As we self-isolate due to coronavirus, Viren Swami, Professor of Social Psychology at ARU, offers some tips for staying healthy and maintaining our well-being.
Having to stay at home or self-isolate because of coronavirus can be difficult. You may feel anxious, bored, worried, or lonely, and all of this can take its toll on your mental health. It is OK to feel like this – everyone reacts differently to challenging events and uncertainty.
While it is important to stay informed and follow all Government guidelines, there are also many things you can do to support and manage your mental well-being during this time.
The tips and advice here are things you can do to help you cope with how you may feel while staying at home or self-isolating.
Plan practical things
All teaching has now moved online and the Government is telling students to stay at home (or in University accommodation if you are unable to return home) and to only go outside for food or health reasons. This will mean that most of you will be spending a lot of time indoors and many of your regular social activities will no longer be available. It may help to try and think of this as a different period of time in your life – not necessarily a bad one, even if you didn’t choose it.
One thing you could do to help you manage any anxieties you might be feeling is to create new daily routines that prioritise looking after yourself. This should include planning practical things, like getting food and any medicines you might need, finding out when your online lectures will take place and new deadlines for any coursework, and checking-in with your personal tutor if necessary.
Our students Faye and Zoe have both written blogs about their new routines, as they adjust to learning from home.
Stay in touch
Maintaining healthy relationships with people you trust is important for your well-being. Think about how you can stay in touch with friends and family while you are at home – by phone, messaging, video calls, or online. If you are feeling particularly distressed, you can also get in touch with your personal tutor or the University’s counselling services (if you're a current ARU student), or charity helplines.
Remember also that it is OK to share any concerns, worries, or feelings with others you trust – talking about your worries is important for your mental health.
Lots of people are finding the current situation difficult, so staying in touch could also help them as much as it will help you. If you know anyone who is alone at this time, it might be helpful for you to get in touch and set up regular times when you can talk.
This might also be a good time to assess your social media activity. Ask yourself whether there are particular accounts or people that are increasing your worry and anxiety. If there are, consider muting or unfollowing accounts that cause you to feel anxious. Use trustworthy sources instead, such as the NHS website or (for current ARU students) My ARU.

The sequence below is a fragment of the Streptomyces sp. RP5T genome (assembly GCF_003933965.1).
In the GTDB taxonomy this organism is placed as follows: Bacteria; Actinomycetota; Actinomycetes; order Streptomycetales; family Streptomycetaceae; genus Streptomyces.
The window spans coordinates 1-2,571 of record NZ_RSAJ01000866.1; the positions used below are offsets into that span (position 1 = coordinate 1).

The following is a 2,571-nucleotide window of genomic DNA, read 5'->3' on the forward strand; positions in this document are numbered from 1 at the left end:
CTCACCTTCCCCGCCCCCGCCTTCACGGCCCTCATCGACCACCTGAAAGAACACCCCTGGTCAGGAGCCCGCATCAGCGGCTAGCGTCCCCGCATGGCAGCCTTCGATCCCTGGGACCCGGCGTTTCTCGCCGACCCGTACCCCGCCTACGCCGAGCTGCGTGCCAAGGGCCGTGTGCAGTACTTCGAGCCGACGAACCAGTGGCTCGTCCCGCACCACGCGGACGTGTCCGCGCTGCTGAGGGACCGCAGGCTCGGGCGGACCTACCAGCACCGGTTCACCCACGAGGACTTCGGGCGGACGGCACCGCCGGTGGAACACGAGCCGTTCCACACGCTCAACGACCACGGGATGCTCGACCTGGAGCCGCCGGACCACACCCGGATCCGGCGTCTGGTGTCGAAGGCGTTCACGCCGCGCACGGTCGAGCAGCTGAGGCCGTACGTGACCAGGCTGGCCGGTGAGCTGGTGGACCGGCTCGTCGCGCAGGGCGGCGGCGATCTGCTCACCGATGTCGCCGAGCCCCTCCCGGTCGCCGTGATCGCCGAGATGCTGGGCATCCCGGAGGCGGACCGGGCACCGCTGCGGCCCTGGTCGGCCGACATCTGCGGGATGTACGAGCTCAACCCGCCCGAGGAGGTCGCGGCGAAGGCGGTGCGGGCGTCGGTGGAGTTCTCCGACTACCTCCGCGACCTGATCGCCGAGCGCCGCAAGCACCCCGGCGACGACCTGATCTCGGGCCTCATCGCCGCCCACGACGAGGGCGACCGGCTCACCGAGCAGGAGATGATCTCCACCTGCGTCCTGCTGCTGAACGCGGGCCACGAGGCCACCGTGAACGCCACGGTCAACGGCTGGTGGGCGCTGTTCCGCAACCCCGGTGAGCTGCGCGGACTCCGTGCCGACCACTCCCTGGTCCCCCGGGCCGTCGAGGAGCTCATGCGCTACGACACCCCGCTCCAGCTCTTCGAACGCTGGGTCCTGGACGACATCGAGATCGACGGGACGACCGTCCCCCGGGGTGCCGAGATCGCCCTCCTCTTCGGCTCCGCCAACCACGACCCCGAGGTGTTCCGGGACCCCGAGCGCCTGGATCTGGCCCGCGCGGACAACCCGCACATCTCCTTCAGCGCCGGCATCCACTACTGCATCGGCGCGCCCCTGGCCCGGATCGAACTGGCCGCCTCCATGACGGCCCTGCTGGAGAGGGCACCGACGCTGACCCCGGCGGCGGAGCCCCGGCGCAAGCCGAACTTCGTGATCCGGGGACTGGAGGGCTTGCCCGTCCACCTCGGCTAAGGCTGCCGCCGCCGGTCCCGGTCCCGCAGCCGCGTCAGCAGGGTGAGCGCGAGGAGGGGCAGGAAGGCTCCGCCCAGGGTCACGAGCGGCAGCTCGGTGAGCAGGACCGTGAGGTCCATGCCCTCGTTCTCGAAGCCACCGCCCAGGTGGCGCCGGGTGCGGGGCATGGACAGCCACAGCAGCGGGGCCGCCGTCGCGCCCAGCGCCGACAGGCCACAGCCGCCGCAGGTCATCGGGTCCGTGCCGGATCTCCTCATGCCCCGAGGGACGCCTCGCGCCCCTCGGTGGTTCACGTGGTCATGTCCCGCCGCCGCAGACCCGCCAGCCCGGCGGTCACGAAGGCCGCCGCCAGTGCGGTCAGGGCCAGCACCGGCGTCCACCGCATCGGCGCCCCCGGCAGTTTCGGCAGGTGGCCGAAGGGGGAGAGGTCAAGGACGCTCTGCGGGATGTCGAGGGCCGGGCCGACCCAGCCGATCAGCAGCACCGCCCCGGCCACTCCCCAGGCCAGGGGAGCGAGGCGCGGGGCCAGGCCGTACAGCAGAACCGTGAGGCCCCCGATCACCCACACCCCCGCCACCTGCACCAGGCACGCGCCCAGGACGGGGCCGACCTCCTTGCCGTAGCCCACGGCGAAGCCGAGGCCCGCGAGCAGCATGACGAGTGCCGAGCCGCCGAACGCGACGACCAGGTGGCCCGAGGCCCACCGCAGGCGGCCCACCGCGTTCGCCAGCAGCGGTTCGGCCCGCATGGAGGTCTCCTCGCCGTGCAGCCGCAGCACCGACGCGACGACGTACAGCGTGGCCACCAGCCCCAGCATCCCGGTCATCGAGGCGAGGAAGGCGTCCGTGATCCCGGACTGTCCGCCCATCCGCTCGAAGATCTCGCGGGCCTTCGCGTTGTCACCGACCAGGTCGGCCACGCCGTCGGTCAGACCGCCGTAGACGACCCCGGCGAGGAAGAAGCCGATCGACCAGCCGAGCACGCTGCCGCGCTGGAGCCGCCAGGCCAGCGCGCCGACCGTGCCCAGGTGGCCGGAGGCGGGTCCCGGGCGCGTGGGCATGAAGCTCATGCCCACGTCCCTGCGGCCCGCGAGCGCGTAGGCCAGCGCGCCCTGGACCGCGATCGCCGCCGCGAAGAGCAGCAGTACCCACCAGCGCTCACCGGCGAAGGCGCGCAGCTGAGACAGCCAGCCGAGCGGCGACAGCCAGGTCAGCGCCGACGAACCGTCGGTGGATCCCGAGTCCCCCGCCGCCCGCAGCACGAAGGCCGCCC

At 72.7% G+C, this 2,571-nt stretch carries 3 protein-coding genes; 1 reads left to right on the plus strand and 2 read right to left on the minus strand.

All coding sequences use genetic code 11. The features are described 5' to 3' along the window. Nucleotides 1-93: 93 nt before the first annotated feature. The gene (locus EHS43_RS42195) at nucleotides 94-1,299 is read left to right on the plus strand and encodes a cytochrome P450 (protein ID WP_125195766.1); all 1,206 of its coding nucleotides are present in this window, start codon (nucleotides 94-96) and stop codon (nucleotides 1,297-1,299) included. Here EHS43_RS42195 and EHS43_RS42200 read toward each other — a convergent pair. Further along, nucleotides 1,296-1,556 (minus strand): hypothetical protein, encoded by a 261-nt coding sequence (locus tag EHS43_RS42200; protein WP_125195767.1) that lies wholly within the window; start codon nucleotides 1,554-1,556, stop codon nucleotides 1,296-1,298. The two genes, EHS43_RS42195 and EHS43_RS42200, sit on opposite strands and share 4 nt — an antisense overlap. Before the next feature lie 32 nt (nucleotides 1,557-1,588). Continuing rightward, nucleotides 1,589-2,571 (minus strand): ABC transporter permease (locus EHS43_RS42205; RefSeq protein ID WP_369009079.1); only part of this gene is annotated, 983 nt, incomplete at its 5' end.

How you feel physically can affect how you feel mentally. Try to think of this period as a time to either maintain positive habits or develop new ones. Make sure you are eating healthy, well-balanced meals, drink enough water, and get outside for a walk or run if you can. If you can’t get outside, you could look online for a home exercise programme.
Try to keep doing the things you enjoy if that is still possible. When we are feeling worried or lonely, we often stop doing the things we usually enjoy. Make an effort to focus on something you have been working on or something you enjoy, if that is something you can still do at home or in University accommodation. If not, challenge yourself to learn something new at home – there are lots of ideas online. Doing something that may help your University learning in the longer term may also be helpful.
Manage difficult feelings
It is normal to feel vulnerable and overwhelmed by all the changes that are happening, especially as you cope with changes to University life.
However, you may also experience intense anxiety that affects your day-to-day ability to cope. Try to focus on the things you can control, such as how you act, who you speak to, and where to get help from. It is important to acknowledge these feelings, but if constant thoughts about the situation are making you feel extremely anxious or overwhelmed, remember to talk to someone who can help you manage your anxiety, whether it is a family member, your GP, your personal tutor, or someone else that you trust.
By Professor Viren Swami
Looking to the future
Although our University campuses are closed at the moment, we're supporting all our students to continue their studies, complete assessments and gain awards.
We're also accepting and processing applications for courses starting in September 2020.
If you're concerned about the impact of coronavirus on your studies, exams or university application, check our information and guidance for students. We're here to help